Risk & Compliance

KPMG Fires Three over Tax Shelters

The audit firm reportedly fires a "rising star" and two board members in connection with the shelters, which are being investigated by the U.S. att...
Stephen TaubMay 2, 2005

KPMG LLP fired a senior executive and two partners in moves tied to the scrutiny the Big Four firm is facing concerning its tax-shelter business, according to The Wall Street Journal.

The senior executive is Richard Smith, a partner since 1995 and head of the firm’s tax-services division since 2002. In January 2004, the accounting firm had said Smith was taking on “different practice responsibilities,” according to the paper.

“Literally, the day before [his firing,] he was a rising star,” Robert S. Fink, Smith’s lawyer, told the Journal. He added that the Justice Department’s U.S. attorney’s office has “indicated to me that they believed indictments will be coming down,” but the authorities haven’t said that his client would be among those indicted. Fink also said that Smith has been cooperating with the authorities.

KPMG also booted two partners who had sat on its 15-member board, according to the report. They were David Brockway, a national partner in charge of the Washington, D.C., tax practice, and Michael Burke, a managing partner in Los Angeles.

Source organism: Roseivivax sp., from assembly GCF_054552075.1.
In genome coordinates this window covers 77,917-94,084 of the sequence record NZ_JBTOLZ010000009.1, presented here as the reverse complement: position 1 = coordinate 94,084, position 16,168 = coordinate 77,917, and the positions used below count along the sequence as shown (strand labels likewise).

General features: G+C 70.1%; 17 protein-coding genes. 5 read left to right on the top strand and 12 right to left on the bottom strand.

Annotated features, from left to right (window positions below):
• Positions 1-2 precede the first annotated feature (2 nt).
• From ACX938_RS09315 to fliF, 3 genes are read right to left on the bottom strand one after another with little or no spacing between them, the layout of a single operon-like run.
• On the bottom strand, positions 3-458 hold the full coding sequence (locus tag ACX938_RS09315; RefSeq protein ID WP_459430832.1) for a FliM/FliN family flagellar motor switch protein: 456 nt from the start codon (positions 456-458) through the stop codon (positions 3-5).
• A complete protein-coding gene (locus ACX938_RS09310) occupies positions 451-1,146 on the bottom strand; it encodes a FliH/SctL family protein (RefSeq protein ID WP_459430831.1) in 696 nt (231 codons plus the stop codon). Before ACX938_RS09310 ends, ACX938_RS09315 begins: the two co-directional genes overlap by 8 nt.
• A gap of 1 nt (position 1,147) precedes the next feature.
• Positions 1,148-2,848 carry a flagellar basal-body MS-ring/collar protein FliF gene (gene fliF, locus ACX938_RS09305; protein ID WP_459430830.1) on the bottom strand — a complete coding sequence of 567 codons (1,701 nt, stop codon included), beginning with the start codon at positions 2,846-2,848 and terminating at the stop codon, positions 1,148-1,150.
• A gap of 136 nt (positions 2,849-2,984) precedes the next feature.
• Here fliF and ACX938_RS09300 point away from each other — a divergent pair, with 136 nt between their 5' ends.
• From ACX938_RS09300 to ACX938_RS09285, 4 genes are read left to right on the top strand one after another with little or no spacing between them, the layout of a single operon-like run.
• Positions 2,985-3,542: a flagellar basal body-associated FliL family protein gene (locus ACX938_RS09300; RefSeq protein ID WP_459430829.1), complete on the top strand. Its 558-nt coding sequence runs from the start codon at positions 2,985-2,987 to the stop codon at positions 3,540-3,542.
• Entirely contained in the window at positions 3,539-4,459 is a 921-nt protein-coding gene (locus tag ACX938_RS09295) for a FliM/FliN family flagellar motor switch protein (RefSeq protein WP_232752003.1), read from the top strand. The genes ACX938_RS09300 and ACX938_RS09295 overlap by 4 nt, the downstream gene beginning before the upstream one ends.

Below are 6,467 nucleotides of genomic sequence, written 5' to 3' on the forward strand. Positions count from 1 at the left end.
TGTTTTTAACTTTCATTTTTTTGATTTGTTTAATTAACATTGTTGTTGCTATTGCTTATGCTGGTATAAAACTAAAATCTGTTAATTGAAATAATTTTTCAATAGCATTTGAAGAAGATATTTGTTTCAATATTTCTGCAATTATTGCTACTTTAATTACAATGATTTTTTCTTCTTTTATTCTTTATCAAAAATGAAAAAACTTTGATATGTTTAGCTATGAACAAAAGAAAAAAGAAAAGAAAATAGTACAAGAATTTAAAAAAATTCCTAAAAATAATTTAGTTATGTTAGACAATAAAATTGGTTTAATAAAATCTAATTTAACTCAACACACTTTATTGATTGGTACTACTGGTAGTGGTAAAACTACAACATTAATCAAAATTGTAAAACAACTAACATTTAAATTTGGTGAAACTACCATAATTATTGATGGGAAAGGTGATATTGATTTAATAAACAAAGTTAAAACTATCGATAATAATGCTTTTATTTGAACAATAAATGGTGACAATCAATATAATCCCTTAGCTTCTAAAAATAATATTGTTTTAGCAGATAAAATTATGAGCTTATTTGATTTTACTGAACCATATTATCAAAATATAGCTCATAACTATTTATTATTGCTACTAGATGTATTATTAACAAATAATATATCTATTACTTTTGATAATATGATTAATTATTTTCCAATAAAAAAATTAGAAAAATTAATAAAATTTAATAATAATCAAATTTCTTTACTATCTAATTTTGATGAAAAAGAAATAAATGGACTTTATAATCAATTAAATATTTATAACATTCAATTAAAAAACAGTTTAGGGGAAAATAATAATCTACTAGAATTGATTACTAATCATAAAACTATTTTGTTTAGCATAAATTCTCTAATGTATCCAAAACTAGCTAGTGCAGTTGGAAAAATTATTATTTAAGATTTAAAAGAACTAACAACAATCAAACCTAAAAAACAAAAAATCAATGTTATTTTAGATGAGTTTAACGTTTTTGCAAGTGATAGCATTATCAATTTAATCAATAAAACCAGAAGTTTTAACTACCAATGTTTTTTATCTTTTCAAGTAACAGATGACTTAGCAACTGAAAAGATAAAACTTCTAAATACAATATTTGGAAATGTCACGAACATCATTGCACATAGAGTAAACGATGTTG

The U.S. attorney’s office in Manhattan has reportedly been investigating KPMG since February 2004 for its sale of tax shelters in the 1990s and as recently as 2002. The Senate Permanent Subcommittee on Investigations, which held hearings on the issue in 2003, concluded in a report that the firm was an “active and, at times, aggressive” promoter of tax shelters to individuals and corporations, according to the Journal. The newspaper noted that the Internal Revenue Services later found that the shelters promoted by the firm were potentially illegal or abusive.

Burke referred a call from the paper seeking comment to KPMG’s public-relations group. Brockway’s did not immediately return a call from the newspaper, which also reported that a spokesman for the firm said it doesn’t discuss personnel matters.

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